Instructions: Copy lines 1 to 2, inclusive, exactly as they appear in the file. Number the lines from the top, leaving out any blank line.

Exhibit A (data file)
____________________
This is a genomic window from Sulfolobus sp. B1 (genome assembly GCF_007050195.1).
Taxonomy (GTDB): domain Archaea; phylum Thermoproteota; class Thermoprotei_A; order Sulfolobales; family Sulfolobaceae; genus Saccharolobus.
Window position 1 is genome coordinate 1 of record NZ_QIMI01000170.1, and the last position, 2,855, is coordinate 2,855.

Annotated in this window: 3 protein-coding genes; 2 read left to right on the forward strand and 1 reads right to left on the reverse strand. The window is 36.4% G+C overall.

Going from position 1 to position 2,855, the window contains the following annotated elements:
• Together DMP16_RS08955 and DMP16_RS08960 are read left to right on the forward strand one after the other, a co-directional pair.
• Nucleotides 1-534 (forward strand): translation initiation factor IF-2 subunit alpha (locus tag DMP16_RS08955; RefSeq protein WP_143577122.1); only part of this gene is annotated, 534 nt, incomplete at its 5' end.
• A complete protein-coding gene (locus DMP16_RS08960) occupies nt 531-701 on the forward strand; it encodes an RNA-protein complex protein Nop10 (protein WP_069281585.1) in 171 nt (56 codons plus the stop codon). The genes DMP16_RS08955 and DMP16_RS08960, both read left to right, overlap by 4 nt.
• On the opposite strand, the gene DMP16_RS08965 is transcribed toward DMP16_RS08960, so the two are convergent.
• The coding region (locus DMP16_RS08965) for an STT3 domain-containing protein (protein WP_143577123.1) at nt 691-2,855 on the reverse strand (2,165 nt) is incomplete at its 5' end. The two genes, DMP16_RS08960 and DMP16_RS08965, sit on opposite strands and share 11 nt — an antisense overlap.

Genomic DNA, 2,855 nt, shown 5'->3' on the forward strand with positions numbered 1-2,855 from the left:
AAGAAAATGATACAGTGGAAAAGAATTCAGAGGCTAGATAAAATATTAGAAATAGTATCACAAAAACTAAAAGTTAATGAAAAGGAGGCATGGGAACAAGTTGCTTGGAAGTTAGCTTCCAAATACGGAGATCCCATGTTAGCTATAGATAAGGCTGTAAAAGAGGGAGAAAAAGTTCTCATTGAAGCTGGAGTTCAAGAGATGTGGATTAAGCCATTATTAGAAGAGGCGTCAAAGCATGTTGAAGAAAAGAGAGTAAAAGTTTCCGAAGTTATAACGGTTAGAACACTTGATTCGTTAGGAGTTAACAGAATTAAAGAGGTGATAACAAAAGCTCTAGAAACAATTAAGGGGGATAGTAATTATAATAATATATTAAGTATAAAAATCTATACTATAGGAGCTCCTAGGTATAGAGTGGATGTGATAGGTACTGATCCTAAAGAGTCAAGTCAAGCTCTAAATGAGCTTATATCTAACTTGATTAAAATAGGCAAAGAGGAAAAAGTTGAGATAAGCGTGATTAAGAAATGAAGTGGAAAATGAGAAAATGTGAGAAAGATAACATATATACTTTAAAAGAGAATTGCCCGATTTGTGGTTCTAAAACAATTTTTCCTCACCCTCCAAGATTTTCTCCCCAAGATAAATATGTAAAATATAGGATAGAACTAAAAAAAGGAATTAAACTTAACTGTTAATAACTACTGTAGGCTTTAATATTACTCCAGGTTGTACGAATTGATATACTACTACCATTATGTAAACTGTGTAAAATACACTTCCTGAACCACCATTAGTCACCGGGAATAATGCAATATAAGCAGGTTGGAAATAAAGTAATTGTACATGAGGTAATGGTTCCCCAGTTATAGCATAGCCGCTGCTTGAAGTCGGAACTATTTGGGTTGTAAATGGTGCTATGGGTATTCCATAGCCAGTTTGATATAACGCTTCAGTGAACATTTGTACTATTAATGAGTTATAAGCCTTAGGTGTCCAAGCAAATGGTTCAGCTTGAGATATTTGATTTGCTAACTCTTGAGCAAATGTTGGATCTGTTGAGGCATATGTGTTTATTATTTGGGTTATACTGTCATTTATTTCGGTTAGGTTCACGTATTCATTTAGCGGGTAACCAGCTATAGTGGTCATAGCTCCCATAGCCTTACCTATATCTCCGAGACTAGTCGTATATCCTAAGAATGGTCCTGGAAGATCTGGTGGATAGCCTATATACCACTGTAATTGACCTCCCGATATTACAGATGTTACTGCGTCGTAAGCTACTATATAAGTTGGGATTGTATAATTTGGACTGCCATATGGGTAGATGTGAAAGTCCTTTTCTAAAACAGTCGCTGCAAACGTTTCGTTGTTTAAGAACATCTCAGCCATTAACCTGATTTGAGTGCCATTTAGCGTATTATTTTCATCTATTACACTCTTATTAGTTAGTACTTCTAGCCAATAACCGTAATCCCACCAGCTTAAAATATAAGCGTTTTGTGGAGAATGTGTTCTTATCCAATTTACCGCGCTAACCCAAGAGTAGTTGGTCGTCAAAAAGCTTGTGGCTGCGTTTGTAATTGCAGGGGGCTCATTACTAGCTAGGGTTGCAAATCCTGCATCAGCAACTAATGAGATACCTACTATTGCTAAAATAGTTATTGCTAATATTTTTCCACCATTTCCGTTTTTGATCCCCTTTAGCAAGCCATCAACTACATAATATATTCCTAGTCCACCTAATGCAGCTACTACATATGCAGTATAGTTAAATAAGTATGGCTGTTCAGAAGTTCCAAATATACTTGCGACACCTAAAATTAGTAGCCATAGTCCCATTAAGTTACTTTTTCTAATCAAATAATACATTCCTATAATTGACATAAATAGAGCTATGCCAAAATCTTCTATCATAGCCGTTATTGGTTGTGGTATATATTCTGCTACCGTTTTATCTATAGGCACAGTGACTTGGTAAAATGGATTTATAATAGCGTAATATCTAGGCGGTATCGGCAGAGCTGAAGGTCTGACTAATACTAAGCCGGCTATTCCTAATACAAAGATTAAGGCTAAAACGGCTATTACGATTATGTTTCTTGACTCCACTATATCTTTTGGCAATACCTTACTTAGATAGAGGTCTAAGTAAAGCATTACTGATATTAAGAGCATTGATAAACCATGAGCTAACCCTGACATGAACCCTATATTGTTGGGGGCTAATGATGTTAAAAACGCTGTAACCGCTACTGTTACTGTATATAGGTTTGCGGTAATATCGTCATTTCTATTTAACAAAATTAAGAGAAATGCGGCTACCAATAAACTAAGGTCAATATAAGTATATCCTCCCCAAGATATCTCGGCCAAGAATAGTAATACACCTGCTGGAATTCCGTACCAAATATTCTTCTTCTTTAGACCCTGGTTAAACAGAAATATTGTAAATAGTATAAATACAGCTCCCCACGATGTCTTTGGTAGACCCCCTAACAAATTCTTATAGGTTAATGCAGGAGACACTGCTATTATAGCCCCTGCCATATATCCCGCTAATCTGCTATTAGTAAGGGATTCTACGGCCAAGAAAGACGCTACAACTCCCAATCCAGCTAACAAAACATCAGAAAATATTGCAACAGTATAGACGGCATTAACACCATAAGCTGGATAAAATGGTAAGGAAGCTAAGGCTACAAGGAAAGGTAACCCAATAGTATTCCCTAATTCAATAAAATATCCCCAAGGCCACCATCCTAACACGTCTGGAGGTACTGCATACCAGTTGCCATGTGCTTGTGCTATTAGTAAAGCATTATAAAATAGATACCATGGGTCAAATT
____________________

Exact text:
This is a genomic window from Sulfolobus sp. B1 (genome assembly GCF_007050195.1).
Taxonomy (GTDB): domain Archaea; phylum Thermoproteota; class Thermoprotei_A; order Sulfolobales; family Sulfolobaceae; genus Saccharolobus.